Same thing with Neil Young. DC announced at their Vertigo panel plans to have Josh Dysart write the GN adaptation of Young's 2003 album "Greendale." At the panel, Dysart said the book " about a woman who finds her place as an activist. It's a blend of surrealistic Vertigo, my aesthetic and Neil Young." It was also said Young would have significant input -- whatever that means.

Look, I'm a big Neil Young fan but last time I checked he had no comic book experience so chances are he's not doing much more than giving the occasional piece of advice to the writer about what certain songs in the album meant. I could be completely wrong about that ... but I bet I'm not.

Not all of this new wave of 'Hollywood graphic novelists' take such a hands-off approach. Actor Thomas Jane ("The Punisher," "Stander," the upcoming "The Mist") has launched his own comic publishing firm, RAW Studios, to put out traditional comics as well as digital comics online. Jane is partnering with "30 Days of Night" creator Steve Niles on the project and Jane is co-writing the books. That's a big difference. [I'll have more on Jane's multitude of multimedia offerings in my next post. He's a busy guy!]

My concern with this new trend is that it cheapens the hard work, the dedication comic pros put in to making their books. There are no shortcuts for true artistic endeavors. Brian K. Vaugh, Brian Azzarello, Neil Gaiman, Dave Gibbons,et all .. none of them have 'ghostwriters' helping them with their stories. Its their work, their vision.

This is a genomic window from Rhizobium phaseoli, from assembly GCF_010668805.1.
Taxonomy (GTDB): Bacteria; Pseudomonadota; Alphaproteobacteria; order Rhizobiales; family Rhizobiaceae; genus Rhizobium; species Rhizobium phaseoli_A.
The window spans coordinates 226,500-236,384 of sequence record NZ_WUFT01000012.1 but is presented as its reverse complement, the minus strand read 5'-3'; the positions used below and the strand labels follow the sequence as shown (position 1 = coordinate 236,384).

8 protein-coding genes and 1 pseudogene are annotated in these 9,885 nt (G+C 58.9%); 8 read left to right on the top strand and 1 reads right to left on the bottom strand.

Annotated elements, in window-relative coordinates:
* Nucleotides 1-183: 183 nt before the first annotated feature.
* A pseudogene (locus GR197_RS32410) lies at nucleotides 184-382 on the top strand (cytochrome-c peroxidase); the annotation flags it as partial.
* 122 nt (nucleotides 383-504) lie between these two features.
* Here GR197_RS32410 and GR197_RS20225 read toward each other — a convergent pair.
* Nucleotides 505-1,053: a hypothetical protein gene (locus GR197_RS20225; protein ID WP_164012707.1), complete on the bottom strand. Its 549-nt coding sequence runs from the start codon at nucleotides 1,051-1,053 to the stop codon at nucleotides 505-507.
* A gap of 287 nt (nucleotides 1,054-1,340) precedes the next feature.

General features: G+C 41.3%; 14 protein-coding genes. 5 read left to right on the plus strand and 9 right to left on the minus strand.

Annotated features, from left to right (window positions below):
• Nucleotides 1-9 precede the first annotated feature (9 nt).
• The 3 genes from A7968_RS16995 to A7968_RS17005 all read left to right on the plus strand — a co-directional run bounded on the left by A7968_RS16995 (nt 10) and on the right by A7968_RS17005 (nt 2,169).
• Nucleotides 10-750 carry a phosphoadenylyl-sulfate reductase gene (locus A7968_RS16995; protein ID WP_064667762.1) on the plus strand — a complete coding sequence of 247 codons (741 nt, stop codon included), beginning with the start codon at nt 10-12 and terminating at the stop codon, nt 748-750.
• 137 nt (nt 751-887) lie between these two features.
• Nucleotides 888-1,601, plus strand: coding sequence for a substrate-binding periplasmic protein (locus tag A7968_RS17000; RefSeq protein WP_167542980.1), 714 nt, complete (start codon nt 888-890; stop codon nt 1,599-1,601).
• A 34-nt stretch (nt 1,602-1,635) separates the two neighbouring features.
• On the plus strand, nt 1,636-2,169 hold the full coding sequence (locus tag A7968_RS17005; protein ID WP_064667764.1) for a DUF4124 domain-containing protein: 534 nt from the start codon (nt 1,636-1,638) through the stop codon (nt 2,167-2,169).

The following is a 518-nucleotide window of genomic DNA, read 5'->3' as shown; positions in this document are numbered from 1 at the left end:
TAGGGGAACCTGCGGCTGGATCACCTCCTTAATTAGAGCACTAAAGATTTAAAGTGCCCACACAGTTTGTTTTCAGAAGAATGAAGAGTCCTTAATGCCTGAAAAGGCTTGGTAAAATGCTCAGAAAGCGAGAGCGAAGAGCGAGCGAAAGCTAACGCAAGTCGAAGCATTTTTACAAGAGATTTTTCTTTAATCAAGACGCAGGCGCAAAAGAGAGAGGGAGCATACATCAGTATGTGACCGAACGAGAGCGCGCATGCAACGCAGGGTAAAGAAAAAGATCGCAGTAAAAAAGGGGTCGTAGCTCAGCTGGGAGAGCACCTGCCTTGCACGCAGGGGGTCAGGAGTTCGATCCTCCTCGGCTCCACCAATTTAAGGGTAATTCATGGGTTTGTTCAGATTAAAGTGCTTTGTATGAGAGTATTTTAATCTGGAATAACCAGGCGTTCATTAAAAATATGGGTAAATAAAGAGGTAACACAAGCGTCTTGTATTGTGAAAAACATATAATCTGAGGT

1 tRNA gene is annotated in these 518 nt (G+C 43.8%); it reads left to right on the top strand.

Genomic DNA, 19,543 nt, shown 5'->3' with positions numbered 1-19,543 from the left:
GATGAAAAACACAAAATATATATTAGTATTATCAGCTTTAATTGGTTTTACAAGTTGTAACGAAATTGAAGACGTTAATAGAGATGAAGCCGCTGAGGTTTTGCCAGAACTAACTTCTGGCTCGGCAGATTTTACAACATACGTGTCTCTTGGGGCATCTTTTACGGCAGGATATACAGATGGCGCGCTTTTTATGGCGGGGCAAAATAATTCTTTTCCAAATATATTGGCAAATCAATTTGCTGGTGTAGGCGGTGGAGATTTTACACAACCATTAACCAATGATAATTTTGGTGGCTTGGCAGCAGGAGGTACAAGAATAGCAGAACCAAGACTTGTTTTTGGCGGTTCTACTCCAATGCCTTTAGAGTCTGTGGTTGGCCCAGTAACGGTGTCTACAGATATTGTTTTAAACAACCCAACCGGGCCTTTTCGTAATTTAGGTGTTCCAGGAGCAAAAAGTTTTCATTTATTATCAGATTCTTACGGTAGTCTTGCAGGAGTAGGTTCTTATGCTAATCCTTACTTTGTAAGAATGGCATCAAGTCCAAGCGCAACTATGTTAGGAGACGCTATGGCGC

The blurring of the creative lines is giving someone whose main contribution is likely restricted to the promotional front, just as much credit as the person or persons responsible for the story. And that's not right.

I'd love to hear thoughts on this issue, no matter which way you stand.

Friday, July 27, 2007

INNNDYYYYYY!!!! (Guess Who's Back?) -SDCC News

One of the several big things to come out of Thursday's Paramount panel was the 'live via satellite' appearance by director Steven Spielberg and the cast of Indy 4 sitting on directors chairs. Harrison Ford looked great in his worn adventurer's outfit, Ray Winstone (who's also starring in Bob Zemeckis' Beowulf) and Shia LaBeouf were also there from the film's current shooting location.
Spielberg and Ford shared few details other than the fact that after 18 years, 25 days of shooting have been completed. Ford seemed genuinely excited to be doing another Indy movie and I can't wait to see him working with Winstone onscreen. No confirmation about LaBeouf's role, other than Ford calling him his 'other sidekick.' Spielberg told the audience this movie is for the fans and they're going to get it right - frankly, how can you doubt this crew?